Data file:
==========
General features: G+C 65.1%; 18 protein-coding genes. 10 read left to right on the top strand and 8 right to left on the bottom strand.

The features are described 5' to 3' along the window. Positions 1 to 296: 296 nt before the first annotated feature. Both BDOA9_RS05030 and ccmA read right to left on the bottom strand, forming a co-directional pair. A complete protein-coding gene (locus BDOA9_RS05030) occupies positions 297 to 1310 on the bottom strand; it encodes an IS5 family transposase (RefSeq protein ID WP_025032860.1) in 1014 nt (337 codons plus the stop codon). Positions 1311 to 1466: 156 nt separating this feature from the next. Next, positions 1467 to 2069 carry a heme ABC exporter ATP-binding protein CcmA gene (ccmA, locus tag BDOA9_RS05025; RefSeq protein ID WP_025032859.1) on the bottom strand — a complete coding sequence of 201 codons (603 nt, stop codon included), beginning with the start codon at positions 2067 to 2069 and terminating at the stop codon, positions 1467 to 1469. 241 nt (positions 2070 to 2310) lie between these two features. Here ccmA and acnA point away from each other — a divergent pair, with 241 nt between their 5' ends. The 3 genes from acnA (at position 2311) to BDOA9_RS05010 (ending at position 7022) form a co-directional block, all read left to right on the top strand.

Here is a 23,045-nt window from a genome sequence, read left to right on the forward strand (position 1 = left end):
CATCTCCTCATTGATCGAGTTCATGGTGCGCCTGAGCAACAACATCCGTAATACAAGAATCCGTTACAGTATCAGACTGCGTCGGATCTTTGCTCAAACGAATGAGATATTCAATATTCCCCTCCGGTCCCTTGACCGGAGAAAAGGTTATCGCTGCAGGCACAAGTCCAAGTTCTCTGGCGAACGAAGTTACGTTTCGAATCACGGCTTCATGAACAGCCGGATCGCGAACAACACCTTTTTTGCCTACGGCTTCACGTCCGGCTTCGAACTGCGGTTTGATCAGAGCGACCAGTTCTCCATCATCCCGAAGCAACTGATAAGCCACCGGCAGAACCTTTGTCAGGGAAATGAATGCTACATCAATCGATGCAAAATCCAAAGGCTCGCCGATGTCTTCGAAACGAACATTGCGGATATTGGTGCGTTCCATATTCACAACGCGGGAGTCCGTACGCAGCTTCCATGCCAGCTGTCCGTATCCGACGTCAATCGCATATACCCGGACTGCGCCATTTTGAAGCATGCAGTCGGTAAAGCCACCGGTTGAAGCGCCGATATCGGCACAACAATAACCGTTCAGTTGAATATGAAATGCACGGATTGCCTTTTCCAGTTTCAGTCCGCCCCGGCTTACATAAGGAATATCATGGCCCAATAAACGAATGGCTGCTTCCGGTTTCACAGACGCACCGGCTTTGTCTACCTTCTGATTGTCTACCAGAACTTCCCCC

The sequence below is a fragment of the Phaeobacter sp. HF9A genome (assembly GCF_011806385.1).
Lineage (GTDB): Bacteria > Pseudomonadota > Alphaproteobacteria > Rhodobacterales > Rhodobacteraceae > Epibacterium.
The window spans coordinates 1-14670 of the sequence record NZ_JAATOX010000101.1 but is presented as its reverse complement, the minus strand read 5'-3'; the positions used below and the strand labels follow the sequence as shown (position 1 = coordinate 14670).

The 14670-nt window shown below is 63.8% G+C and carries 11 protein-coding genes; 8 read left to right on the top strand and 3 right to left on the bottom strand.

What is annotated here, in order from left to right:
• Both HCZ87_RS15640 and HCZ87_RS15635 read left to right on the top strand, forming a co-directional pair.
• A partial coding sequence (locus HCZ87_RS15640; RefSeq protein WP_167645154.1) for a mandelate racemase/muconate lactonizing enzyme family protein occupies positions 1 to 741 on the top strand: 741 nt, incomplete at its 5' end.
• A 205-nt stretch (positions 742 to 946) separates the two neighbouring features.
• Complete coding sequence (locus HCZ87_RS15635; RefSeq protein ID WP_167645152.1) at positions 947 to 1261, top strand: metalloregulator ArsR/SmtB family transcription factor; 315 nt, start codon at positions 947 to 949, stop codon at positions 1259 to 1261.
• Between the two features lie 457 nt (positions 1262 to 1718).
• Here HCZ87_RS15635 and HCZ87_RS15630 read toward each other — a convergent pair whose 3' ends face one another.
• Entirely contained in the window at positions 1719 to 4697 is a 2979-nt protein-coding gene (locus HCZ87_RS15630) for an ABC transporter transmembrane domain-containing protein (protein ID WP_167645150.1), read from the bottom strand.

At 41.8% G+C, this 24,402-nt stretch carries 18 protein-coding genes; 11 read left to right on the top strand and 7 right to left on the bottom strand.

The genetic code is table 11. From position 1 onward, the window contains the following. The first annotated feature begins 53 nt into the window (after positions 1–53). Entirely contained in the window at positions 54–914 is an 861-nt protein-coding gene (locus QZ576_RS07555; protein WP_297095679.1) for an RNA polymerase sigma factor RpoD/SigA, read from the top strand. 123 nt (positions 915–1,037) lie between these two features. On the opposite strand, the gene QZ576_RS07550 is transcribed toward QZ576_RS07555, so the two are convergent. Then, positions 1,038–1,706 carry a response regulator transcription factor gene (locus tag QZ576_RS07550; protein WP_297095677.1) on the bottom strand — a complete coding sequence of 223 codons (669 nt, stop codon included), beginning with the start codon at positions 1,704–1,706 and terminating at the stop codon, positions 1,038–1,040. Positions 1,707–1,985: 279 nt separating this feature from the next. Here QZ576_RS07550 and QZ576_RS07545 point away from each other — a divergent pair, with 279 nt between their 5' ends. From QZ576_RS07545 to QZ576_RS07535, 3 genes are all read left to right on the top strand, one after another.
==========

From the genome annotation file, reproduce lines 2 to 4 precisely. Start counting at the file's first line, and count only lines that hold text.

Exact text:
The features are described 5' to 3' along the window. Positions 1 to 296: 296 nt before the first annotated feature. Both BDOA9_RS05030 and ccmA read right to left on the bottom strand, forming a co-directional pair. A complete protein-coding gene (locus BDOA9_RS05030) occupies positions 297 to 1310 on the bottom strand; it encodes an IS5 family transposase (RefSeq protein ID WP_025032860.1) in 1014 nt (337 codons plus the stop codon). Positions 1311 to 1466: 156 nt separating this feature from the next. Next, positions 1467 to 2069 carry a heme ABC exporter ATP-binding protein CcmA gene (ccmA, locus tag BDOA9_RS05025; RefSeq protein ID WP_025032859.1) on the bottom strand — a complete coding sequence of 201 codons (603 nt, stop codon included), beginning with the start codon at positions 2067 to 2069 and terminating at the stop codon, positions 1467 to 1469. 241 nt (positions 2070 to 2310) lie between these two features. Here ccmA and acnA point away from each other — a divergent pair, with 241 nt between their 5' ends. The 3 genes from acnA (at position 2311) to BDOA9_RS05010 (ending at position 7022) form a co-directional block, all read left to right on the top strand.

Here is a 23,045-nt window from a genome sequence, read left to right on the forward strand (position 1 = left end):
CATCTCCTCATTGATCGAGTTCATGGTGCGCCTGAGCAACAACATCCGTAATACAAGAATCCGTTACAGTATCAGACTGCGTCGGATCTTTGCTCAAACGAATGAGATATTCAATATTCCCCTCCGGTCCCTTGACCGGAGAAAAGGTTATCGCTGCAGGCACAAGTCCAAGTTCTCTGGCGAACGAAGTTACGTTTCGAATCACGGCTTCATGAACAGCCGGATCGCGAACAACACCTTTTTTGCCTACGGCTTCACGTCCGGCTTCGAACTGCGGTTTGATCAGAGCGACCAGTTCTCCATCATCCCGAAGCAACTGATAAGCCACCGGCAGAACCTTTGTCAGGGAAATGAATGCTACATCAATCGATGCAAAATCCAAAGGCTCGCCGATGTCTTCGAAACGAACATTGCGGATATTGGTGCGTTCCATATTCACAACGCGGGAGTCCGTACGCAGCTTCCATGCCAGCTGTCCGTATCCGACGTCAATCGCATATACCCGGACTGCGCCATTTTGAAGCATGCAGTCGGTAAAGCCACCGGTTGAAGCGCCGATATCGGCACAACAATAACCGTTCAGTTGAATATGAAATGCACGGATTGCCTTTTCCAGTTTCAGTCCGCCCCGGCTTACATAAGGAATATCATGGCCCAATAAACGAATGGCTGCTTCCGGTTTCACAGACGCACCGGCTTTGTCTACCTTCTGATTGTCTACCAGAACTTCCCCC